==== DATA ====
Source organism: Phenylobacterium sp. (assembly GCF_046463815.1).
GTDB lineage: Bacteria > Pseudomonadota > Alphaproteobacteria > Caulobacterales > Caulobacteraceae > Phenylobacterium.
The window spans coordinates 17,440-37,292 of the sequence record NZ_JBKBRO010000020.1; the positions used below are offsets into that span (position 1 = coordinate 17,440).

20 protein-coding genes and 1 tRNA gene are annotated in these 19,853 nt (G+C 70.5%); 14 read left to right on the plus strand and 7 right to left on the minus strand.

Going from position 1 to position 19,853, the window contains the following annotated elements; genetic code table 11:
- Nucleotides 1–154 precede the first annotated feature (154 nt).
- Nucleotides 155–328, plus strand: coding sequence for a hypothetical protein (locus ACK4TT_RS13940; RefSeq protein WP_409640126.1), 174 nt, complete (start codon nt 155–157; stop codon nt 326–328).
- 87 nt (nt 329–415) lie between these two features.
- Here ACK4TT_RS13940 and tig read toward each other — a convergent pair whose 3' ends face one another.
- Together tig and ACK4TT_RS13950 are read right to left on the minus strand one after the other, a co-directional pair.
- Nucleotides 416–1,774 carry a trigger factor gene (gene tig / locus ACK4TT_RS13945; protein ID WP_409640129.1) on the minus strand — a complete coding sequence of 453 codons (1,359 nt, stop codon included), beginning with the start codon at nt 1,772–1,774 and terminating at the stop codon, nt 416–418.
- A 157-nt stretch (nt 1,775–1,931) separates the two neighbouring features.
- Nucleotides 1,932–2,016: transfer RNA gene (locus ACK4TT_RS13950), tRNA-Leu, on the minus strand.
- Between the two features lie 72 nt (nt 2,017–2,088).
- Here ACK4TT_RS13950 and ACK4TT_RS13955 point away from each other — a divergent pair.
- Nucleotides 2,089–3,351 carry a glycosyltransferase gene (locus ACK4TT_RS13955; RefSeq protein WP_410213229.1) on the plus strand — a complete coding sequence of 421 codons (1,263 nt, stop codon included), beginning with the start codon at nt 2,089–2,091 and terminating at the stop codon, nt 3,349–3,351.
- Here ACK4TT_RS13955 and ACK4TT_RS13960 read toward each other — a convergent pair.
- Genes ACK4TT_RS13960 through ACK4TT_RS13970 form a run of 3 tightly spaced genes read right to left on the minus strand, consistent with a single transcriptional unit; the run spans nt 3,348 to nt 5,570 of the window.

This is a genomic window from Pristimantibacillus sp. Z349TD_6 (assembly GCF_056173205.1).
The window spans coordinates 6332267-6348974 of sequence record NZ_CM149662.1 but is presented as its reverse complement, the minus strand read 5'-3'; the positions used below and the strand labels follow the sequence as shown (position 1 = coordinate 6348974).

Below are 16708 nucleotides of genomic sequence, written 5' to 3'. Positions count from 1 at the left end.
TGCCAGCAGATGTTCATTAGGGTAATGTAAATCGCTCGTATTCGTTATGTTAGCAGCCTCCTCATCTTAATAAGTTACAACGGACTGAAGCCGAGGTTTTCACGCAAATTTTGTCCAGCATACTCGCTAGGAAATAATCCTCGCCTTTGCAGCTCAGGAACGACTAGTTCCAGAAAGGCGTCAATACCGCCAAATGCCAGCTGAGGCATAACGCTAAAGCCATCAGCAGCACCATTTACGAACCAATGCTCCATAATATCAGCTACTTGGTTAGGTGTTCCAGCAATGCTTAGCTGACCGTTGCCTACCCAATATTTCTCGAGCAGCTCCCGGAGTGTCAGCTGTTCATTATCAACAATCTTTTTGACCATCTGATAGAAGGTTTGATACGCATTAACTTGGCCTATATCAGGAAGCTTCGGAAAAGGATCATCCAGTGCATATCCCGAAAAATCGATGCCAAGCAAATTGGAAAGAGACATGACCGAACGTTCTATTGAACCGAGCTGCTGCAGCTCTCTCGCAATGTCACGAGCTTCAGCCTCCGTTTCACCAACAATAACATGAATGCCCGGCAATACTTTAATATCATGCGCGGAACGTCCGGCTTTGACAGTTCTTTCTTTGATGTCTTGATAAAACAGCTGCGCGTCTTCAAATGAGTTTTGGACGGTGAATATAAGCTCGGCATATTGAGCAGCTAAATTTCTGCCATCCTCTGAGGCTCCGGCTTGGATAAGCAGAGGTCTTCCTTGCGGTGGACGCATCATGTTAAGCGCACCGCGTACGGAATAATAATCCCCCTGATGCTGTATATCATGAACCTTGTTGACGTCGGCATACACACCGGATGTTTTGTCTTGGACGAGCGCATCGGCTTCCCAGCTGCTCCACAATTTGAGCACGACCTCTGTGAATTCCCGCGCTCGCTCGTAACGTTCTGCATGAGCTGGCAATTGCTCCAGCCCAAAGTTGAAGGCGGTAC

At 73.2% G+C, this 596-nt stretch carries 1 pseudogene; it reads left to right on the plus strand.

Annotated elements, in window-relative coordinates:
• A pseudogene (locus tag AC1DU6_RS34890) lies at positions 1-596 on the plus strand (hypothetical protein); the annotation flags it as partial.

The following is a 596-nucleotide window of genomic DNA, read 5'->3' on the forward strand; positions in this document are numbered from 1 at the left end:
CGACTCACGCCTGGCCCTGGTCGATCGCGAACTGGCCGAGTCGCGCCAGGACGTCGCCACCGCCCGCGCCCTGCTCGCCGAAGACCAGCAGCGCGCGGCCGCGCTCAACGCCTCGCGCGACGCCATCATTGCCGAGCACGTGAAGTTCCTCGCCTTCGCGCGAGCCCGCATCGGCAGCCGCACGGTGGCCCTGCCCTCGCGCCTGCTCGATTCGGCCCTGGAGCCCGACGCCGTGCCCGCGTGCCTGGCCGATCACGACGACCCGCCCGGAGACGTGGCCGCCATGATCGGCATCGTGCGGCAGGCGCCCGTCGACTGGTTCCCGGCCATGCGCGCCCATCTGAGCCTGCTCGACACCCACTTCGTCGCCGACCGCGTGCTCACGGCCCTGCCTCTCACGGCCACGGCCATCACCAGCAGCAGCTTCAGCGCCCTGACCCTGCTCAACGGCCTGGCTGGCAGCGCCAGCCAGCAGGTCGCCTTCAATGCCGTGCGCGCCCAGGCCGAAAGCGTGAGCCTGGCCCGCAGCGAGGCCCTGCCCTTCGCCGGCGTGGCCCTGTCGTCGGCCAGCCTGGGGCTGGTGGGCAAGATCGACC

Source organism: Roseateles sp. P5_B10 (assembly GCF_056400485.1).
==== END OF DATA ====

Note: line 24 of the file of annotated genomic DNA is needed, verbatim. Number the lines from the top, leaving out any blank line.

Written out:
Annotated elements, in window-relative coordinates: